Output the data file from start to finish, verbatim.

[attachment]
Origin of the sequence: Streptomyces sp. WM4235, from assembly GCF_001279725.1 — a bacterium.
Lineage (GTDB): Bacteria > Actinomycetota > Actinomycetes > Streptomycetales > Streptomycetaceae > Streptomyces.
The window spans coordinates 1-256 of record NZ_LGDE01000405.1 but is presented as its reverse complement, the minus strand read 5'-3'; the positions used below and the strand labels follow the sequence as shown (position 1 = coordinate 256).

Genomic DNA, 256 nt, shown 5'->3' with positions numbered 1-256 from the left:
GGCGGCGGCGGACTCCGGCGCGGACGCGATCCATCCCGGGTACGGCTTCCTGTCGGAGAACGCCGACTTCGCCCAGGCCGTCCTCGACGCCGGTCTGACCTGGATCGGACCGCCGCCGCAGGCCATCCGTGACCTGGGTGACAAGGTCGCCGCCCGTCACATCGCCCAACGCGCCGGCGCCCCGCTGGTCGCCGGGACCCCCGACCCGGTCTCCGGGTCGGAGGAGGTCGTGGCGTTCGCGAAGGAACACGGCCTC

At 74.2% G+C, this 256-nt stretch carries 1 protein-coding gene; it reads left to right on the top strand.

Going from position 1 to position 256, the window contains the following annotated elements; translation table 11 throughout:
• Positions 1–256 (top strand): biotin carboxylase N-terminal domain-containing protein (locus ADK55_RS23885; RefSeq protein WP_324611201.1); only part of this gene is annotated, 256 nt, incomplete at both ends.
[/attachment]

Origin of the sequence: Streptomyces sp. WM4235, from assembly GCF_001279725.1 — a bacterium.
Lineage (GTDB): Bacteria > Actinomycetota > Actinomycetes > Streptomycetales > Streptomycetaceae > Streptomyces.
The window spans coordinates 1-256 of record NZ_LGDE01000405.1 but is presented as its reverse complement, the minus strand read 5'-3'; the positions used below and the strand labels follow the sequence as shown (position 1 = coordinate 256).

Genomic DNA, 256 nt, shown 5'->3' with positions numbered 1-256 from the left:
GGCGGCGGCGGACTCCGGCGCGGACGCGATCCATCCCGGGTACGGCTTCCTGTCGGAGAACGCCGACTTCGCCCAGGCCGTCCTCGACGCCGGTCTGACCTGGATCGGACCGCCGCCGCAGGCCATCCGTGACCTGGGTGACAAGGTCGCCGCCCGTCACATCGCCCAACGCGCCGGCGCCCCGCTGGTCGCCGGGACCCCCGACCCGGTCTCCGGGTCGGAGGAGGTCGTGGCGTTCGCGAAGGAACACGGCCTC

At 74.2% G+C, this 256-nt stretch carries 1 protein-coding gene; it reads left to right on the top strand.

Going from position 1 to position 256, the window contains the following annotated elements; translation table 11 throughout:
• Positions 1–256 (top strand): biotin carboxylase N-terminal domain-containing protein (locus ADK55_RS23885; RefSeq protein WP_324611201.1); only part of this gene is annotated, 256 nt, incomplete at both ends.